In a study designed to evaluate second-hand marijuana smoke exposure among children--a topic that scientists have not yet widely addressed--researchers at the Icahn School of Medicine at Mount Sinai found that nearly half of children whose parents smoked marijuana showed evidence of second-hand marijuana smoke exposure. The study appears in the December issue of Pediatrics.
"While the effects of tobacco smoke have been studied extensively, we are still learning about marijuana exposure. What we found in this study is that secondhand marijuana smoke does get into the lungs and little bodies of young children," says Karen Wilson, MD, MPH, Debra and Leon Black Division Chief of General Pediatrics, and Vice-Chair for Clinical and Translational Research for the Jack and Lucy Clark Department of Pediatrics at the Icahn School of Medicine at Mount Sinai. Dr. Wilson also chairs the American Academy of Pediatrics Tobacco Consortium and is an investigator with the Julius B. Richmond Center of Excellence.
The study is a secondary analysis of data and samples collected as part of a larger study to test the efficacy of a tobacco smoking cessation program for parents of children who had been hospitalized in Colorado. The cohort consisted of parents who reported being current tobacco cigarette smokers, with some who also reported using marijuana. The research took place after recreational marijuana use had become legal in Colorado. The medical use of marijuana is legal in 33 states while 10 states to date have legalized recreational use.
Among the parents studied, smoking was the most common form of marijuana use (30.1 percent), followed by edibles (14.5 percent) and vaporizers (9.6 percent). This finding is consistent with national trends pointing to smoked marijuana as the most common form of consumption.
Testing of urinary marijuana biomarkers was conducted by the U.S. Centers for Disease Control and Prevention (CDC). Researchers at the CDC discovered that 46 percent of the children had detectable levels of the marijuana metabolite tetrahydrocannabinol carboxylic acid (COOH-THC). In addition, 11 percent of children had detectable levels of tetrahydrocannabinol (THC), the primary psychoactive constituent in marijuana. THC is considered a reliable indicator of both recent and active exposure, and a higher level of exposure overall. "These are worrisome results, suggesting nearly half of the children of parents who smoke marijuana are getting exposed and 11 percent are exposed to a much greater degree," says Dr. Wilson.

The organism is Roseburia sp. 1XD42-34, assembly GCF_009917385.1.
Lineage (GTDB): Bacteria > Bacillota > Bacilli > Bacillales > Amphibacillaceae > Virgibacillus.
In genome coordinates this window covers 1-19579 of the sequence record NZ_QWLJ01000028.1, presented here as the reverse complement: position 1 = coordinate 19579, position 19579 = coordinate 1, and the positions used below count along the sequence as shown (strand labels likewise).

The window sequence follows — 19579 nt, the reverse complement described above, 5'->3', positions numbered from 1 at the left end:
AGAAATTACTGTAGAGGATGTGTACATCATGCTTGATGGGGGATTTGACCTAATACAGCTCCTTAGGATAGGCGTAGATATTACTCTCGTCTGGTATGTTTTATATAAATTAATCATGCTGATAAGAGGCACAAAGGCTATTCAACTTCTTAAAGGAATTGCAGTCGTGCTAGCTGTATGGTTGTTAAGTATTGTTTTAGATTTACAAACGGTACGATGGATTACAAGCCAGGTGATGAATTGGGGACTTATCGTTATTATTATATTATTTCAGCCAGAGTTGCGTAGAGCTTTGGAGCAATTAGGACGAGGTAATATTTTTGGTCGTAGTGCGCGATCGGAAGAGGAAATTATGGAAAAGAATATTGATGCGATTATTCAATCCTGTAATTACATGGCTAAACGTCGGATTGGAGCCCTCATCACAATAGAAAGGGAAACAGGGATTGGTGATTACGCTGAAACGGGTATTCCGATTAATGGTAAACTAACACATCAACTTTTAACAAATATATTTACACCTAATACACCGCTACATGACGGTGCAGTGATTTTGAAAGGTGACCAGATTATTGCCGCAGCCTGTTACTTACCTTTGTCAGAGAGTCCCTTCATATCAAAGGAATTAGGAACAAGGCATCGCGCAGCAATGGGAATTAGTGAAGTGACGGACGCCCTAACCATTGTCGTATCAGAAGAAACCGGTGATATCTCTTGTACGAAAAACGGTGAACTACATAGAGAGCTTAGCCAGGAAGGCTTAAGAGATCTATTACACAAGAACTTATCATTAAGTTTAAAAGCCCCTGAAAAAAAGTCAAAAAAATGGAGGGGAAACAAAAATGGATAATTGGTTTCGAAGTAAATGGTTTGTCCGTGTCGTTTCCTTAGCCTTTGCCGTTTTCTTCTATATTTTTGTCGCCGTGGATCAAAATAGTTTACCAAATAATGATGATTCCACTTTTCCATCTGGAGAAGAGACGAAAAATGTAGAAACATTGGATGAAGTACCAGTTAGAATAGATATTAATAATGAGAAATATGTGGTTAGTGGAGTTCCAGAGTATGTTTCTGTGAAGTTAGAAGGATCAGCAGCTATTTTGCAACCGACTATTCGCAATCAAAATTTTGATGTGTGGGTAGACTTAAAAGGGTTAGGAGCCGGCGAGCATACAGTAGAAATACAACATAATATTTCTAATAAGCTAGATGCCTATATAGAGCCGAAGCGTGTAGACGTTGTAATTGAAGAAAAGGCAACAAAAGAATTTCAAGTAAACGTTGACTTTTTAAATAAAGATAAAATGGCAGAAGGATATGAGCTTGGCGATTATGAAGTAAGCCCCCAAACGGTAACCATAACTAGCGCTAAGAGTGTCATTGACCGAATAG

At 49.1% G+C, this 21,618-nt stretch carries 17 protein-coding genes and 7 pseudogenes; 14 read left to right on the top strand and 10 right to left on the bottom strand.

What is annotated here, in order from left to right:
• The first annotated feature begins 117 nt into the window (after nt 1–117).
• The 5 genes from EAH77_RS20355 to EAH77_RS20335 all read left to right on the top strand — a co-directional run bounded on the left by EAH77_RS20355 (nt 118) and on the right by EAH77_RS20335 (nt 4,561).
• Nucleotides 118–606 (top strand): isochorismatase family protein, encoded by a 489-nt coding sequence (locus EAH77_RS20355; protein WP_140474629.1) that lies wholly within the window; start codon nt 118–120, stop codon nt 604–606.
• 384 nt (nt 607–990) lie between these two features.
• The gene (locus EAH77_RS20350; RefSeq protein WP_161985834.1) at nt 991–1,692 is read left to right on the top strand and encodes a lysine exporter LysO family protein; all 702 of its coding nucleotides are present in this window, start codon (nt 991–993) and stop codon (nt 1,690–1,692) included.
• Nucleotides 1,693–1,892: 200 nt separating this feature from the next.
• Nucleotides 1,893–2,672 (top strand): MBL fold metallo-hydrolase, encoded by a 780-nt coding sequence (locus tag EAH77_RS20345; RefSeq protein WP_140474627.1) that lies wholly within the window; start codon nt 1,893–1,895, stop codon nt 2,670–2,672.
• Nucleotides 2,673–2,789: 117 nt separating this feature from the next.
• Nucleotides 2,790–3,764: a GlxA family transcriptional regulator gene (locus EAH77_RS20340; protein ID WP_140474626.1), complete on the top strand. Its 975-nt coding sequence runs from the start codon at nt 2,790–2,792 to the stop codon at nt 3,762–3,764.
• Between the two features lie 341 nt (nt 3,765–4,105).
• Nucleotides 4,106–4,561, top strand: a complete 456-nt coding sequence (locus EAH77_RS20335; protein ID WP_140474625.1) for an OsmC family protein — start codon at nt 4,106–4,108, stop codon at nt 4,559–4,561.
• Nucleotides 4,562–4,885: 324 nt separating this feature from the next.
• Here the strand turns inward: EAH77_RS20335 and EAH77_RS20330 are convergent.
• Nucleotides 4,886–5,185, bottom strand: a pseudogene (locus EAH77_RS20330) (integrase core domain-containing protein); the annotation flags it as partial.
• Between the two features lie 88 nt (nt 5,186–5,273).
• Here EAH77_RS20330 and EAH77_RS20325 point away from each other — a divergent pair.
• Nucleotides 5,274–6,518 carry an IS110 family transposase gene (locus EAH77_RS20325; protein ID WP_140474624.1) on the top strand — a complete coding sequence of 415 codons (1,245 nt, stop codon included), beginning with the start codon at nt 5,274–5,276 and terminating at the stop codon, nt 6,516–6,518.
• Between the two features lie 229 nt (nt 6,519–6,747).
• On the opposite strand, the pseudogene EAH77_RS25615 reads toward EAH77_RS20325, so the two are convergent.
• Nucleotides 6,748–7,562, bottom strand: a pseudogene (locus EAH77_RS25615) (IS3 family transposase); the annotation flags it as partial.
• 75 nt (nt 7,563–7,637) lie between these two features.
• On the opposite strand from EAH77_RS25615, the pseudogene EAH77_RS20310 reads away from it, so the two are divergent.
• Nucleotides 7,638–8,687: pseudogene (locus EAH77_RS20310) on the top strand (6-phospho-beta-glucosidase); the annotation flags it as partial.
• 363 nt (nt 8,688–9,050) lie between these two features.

Although most parents reported that no one ever smoked marijuana inside their homes (84.0 percent), 7.4 percent reported marijuana smoking in the home daily. When asked what happened if someone wanted to smoke marijuana in the home while the children were present, 51.8 percent reported that there was no smoking when children were home, 21.7 percent stepped outside, and 9.6 percent smoked in another room or another floor.
One-third (33.3 percent) of children whose parents stepped outside to smoke tested positive for COOH-THC. "Stepping outside might sound like a good idea, but the evidence we collected suggests that kids are still getting exposed through second-hand or possibly third-hand smoke exposure," says Dr. Wilson.
Third-hand smoke is the residue that lingers after a cigarette has been extinguished. "We know that third-hand smoke--smoke that lingers in our hair, our clothes, even our skin--results in biological exposure that we can detect. What remains unclear is the extent and consequence of this mechanism of exposure," says Dr. Wilson.
"Our findings suggest that smoking in the home, even in a different room, results in exposure to children. The more we understand second-hand and third-hand smoke exposure, the better we can protect children in the home in states where marijuana is legal," says Dr. Wilson.
The study points out that tobacco and marijuana smoke contain similar harmful chemicals, with a large body of research data on the former and little on the latter. According to a 2006 Report of the Surgeon General, second-hand exposure to tobacco smoke causes an increased risk of sudden infant death syndrome, acute respiratory infections, middle ear disease, and more severe and frequent asthma attacks in infants and children.
Although most states with legal marijuana use restrict its use in public indoor and outdoor spaces, they do not have any restrictions on combustible marijuana use in the presence of children.